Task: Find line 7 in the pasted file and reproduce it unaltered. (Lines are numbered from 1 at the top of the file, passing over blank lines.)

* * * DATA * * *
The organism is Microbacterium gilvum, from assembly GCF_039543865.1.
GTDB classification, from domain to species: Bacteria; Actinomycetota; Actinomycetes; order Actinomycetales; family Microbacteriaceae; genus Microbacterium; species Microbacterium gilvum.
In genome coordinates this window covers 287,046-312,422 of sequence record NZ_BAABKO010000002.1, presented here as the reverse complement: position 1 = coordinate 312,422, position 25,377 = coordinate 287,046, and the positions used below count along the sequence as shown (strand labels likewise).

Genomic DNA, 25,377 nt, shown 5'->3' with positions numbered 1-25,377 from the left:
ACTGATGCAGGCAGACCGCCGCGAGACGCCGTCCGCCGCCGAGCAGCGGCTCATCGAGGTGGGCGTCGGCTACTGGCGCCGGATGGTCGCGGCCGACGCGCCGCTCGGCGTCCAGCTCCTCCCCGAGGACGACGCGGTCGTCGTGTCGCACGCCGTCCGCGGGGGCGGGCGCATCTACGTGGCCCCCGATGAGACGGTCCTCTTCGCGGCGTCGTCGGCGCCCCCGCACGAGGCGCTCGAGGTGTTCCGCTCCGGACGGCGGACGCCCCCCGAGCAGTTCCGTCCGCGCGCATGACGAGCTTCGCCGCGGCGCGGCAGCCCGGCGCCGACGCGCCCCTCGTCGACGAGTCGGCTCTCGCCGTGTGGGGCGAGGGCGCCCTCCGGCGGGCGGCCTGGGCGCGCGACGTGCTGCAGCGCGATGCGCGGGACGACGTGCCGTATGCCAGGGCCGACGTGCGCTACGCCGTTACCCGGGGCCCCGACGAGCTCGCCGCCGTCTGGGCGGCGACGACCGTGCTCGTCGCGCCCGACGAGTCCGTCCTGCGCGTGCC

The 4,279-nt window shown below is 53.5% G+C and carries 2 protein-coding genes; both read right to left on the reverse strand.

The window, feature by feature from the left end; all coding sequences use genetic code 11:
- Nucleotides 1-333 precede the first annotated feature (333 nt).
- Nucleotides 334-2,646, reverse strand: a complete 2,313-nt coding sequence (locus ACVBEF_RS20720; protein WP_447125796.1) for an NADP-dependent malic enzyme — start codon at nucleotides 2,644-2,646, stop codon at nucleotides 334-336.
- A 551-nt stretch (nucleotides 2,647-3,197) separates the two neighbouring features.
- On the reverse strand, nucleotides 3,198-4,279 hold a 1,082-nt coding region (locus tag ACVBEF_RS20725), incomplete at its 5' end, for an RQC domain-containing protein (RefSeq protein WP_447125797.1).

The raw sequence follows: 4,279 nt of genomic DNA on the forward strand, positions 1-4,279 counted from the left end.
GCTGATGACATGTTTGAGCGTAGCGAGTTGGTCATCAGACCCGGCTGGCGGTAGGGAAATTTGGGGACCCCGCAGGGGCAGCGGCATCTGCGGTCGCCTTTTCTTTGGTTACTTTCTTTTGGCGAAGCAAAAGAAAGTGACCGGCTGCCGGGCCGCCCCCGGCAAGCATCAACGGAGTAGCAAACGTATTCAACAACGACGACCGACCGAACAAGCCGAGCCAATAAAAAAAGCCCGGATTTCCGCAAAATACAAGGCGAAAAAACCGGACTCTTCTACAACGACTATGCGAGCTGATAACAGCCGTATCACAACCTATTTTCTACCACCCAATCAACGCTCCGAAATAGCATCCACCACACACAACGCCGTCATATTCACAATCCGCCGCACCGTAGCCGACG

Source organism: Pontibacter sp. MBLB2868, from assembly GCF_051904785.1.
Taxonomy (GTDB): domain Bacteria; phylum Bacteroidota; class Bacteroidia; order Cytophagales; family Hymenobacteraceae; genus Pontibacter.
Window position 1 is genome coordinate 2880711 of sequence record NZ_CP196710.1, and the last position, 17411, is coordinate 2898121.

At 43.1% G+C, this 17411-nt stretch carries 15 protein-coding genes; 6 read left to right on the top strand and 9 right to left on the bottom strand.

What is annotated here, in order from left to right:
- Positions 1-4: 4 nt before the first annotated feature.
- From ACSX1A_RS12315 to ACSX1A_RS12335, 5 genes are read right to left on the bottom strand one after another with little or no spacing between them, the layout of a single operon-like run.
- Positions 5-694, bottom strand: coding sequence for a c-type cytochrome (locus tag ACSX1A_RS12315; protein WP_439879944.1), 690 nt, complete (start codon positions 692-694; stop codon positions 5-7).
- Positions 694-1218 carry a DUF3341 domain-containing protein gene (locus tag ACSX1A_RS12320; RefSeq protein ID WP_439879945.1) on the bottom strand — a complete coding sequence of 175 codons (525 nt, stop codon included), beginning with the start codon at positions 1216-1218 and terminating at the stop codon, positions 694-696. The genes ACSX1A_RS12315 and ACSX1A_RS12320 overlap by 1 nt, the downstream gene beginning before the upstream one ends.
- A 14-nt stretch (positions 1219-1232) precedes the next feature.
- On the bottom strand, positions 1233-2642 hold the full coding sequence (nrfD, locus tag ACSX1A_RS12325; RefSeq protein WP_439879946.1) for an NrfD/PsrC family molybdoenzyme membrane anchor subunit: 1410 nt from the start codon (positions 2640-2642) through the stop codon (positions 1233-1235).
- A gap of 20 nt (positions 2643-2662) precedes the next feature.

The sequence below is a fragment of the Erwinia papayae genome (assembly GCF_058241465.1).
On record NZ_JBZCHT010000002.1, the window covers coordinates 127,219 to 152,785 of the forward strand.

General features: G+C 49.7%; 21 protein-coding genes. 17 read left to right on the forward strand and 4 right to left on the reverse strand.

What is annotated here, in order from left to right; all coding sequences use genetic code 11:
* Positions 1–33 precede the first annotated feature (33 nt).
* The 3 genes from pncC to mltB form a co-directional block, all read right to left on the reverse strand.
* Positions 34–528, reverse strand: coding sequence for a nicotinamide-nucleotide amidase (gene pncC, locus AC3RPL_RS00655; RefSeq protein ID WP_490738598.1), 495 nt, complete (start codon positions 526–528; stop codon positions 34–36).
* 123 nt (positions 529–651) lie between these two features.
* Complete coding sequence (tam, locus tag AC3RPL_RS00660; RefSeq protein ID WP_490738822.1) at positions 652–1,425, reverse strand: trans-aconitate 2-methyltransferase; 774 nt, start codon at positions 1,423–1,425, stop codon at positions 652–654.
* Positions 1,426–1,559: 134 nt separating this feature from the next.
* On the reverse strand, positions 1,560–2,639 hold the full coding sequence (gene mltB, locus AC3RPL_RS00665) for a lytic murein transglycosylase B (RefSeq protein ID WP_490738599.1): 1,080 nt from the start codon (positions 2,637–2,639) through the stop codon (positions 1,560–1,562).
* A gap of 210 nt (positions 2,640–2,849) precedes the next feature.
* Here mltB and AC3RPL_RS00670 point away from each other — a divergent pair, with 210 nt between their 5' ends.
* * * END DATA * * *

The window, feature by feature from the left end; all coding sequences use genetic code 11: